3. Testing on a non-abrasive surface not representing standard road conditions
  4. Failing to test for oblique impacts (Oblique impacts generate high rotational acceleration)

Studies have reported high rotational acceleration with soft-shell helmets, at speeds above 30 km/h. This study fostered low rotational acceleration. 

The study used a helmet with a ABS shell, like the one on the right. Then it generalised its results to all bicycle helmets.

The study conclusion makes no mention of the unrealistically low speeds (5 km/h to 11 km/h). How can accident protection research only do tests a low speed? Speed is a major factor affecting impact severity. Testing only a low speeds is almost useless.

The study tested a low speeds like 5 km/h, even though the risks they are “studying” have been reported at higher speeds like 30 km/h.  The study then claimed that the risk doesn’t exist.

The conclusion fails to qualify the results by mentioning it was not using a realistic road surface. The flat surface used reduces the risk of the helmet sticking to the surface. Other studies have reported that helmets tend to stick to the road surface.

Despite the unrealistic conditions, the study claims are generalized without qualifications:

“At worst bicycle helmets do not appear to exacerbate head injury risks arising from angular acceleration.”

This is deceitful, as this claim is the result of the peculiar set up of the study. It cannot be generalised beyond the laboratory conditions.

Interview with an author of the study

CRAG has interviewed one of the study authors:

Why use hard-shell helmets?

“The helmets were supplied to us”

Why not use a soft-shell helmet, the most common type used today?

” the soft-shell helmet doesn’t do much – basically for cosmetic purposes – falls to pieces very easily – When touched can dent easily – Main function of soft shell helmets to ‘retain foam in semi-rigid format,’ not really for protection”

The tests were done at speed from 5 km/h to 11 km/h.  Why not higher speeds like 20 km/h?

“We had borrowed the RTA’s crash dummy and didn’t want to damage it”

Do you believe that the conditions used in the study are realistic of real-world conditions?

“No “

Is this study comprehensive enough to assert that helmets do not increase rotational acceleration?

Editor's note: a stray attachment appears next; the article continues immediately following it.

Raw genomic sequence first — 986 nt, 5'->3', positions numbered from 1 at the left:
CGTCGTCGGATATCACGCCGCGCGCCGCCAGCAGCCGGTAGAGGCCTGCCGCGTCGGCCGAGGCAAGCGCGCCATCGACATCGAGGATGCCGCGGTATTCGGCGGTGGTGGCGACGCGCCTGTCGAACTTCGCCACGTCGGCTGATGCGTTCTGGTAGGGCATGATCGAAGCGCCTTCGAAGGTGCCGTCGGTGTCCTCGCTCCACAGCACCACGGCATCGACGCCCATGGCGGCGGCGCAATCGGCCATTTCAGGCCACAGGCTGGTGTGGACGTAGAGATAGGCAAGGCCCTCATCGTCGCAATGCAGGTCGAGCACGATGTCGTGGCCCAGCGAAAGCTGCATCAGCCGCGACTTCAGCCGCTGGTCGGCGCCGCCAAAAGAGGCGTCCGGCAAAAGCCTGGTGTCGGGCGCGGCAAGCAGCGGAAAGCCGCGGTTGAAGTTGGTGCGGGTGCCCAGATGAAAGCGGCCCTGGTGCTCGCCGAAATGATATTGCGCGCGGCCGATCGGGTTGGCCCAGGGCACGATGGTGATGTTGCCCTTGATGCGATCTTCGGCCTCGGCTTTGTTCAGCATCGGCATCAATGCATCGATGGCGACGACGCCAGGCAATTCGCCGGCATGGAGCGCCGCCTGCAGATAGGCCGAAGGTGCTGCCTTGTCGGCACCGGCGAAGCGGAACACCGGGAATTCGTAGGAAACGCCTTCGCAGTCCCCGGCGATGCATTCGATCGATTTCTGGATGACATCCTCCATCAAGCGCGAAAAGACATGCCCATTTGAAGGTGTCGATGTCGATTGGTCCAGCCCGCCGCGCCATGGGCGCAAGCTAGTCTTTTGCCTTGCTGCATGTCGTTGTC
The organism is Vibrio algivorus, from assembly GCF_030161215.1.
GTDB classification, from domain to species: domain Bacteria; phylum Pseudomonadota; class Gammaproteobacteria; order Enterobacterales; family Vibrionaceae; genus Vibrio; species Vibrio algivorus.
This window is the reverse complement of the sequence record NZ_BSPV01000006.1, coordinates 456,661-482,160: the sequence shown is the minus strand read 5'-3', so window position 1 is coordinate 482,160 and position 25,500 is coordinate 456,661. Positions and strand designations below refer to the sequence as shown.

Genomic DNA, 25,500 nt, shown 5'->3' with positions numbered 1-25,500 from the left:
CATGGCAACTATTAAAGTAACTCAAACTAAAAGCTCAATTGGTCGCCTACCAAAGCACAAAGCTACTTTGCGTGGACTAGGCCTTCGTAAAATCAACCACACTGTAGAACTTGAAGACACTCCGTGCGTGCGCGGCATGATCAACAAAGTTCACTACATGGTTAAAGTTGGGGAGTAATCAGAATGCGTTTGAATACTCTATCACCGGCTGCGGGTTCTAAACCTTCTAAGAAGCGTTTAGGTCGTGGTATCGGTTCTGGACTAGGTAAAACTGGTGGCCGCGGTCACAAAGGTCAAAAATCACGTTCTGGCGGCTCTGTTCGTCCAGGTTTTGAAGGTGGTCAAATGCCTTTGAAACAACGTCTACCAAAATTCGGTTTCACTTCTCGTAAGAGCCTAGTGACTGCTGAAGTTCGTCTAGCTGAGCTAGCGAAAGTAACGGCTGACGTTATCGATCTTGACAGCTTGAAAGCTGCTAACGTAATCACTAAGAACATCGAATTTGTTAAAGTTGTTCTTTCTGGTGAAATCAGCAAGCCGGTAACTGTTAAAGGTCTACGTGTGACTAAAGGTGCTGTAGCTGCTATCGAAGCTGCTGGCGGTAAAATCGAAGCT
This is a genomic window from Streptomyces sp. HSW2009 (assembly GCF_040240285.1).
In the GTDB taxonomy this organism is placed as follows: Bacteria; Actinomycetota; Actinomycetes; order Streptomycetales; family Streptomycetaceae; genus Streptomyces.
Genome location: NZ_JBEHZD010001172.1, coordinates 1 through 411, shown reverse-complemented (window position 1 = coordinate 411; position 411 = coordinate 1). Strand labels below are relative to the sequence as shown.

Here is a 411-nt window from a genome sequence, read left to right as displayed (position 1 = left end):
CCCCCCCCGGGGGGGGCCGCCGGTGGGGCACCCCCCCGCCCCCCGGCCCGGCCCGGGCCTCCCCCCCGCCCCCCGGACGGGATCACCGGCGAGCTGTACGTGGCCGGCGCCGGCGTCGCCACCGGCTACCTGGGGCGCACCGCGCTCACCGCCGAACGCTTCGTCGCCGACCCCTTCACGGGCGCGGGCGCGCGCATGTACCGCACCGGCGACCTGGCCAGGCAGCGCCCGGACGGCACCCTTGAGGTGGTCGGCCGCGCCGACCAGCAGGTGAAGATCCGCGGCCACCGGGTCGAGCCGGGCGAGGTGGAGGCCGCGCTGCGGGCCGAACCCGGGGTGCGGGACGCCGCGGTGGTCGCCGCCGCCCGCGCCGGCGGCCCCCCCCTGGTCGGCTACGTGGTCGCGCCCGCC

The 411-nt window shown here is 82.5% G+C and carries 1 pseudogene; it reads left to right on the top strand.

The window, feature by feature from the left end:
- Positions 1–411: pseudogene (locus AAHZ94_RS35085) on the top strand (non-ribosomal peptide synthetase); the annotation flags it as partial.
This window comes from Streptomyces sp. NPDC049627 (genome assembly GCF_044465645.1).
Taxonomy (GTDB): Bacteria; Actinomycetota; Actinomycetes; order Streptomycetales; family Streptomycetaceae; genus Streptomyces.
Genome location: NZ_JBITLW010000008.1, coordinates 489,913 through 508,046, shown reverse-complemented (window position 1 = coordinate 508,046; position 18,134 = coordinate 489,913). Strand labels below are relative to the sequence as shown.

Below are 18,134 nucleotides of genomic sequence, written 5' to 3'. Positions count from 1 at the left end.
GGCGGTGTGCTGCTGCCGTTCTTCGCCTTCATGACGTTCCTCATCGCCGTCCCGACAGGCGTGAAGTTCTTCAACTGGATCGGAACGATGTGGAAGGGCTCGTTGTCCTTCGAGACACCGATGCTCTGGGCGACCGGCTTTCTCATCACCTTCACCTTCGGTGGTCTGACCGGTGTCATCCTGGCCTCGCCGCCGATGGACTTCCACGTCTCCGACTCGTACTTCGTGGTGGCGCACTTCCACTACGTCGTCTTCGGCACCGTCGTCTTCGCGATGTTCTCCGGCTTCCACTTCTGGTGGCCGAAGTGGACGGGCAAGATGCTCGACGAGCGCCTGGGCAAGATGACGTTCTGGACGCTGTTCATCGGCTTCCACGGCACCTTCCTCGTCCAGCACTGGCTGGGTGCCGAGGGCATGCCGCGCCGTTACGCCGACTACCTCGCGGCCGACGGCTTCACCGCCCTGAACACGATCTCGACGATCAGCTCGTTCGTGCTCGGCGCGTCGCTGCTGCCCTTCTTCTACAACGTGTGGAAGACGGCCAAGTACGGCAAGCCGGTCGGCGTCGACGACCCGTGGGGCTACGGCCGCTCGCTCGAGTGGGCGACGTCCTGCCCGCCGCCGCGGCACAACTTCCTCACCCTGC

the study does not address any oblique impact issues so therefore does not address potential increase in rotational acceleration of the brain

… current helmets on the market are limited in preventing rotational acceleration

… there is no rotational testing element in the helmet standard.”

In your opinion as an expert, do helmets do their job?

“As long as there is no oblique impact, yes

… But in an accident with any oblique impact, probably not

.. Current helmets do not appear to protect for brain injury such as concussion or haematoma

Ethical issues

Between 2006 & 2009, the University of NSW earned $248,000 from helmet “studies” such as this one.

This study is still not published, escaping independent scrutiny. Its purpose seems to be to defend a controversial government policy.

The government is expected to fund research to improve helmets, like it did in 1987 (before the helmet law). Commissioning research to mask deficiencies of a government policy is unethical.

The fundamental role of science is to serve the truth. It is NOT to serve the interests of the state.


July 2013 update

The same team of researchers published a related study in 2013. It is called: “Bicycle helmets: head impact dynamics in helmeted and unhelmeted oblique impact tests“.

Like the “study” described above, this study sets up unrealistic conditions. Nothing can be concluded about real life accidents from unrealistic conditions.

Bureaucrats have peddled this study as “proof” that helmets reduce rotational acceleration.
Public money well spent?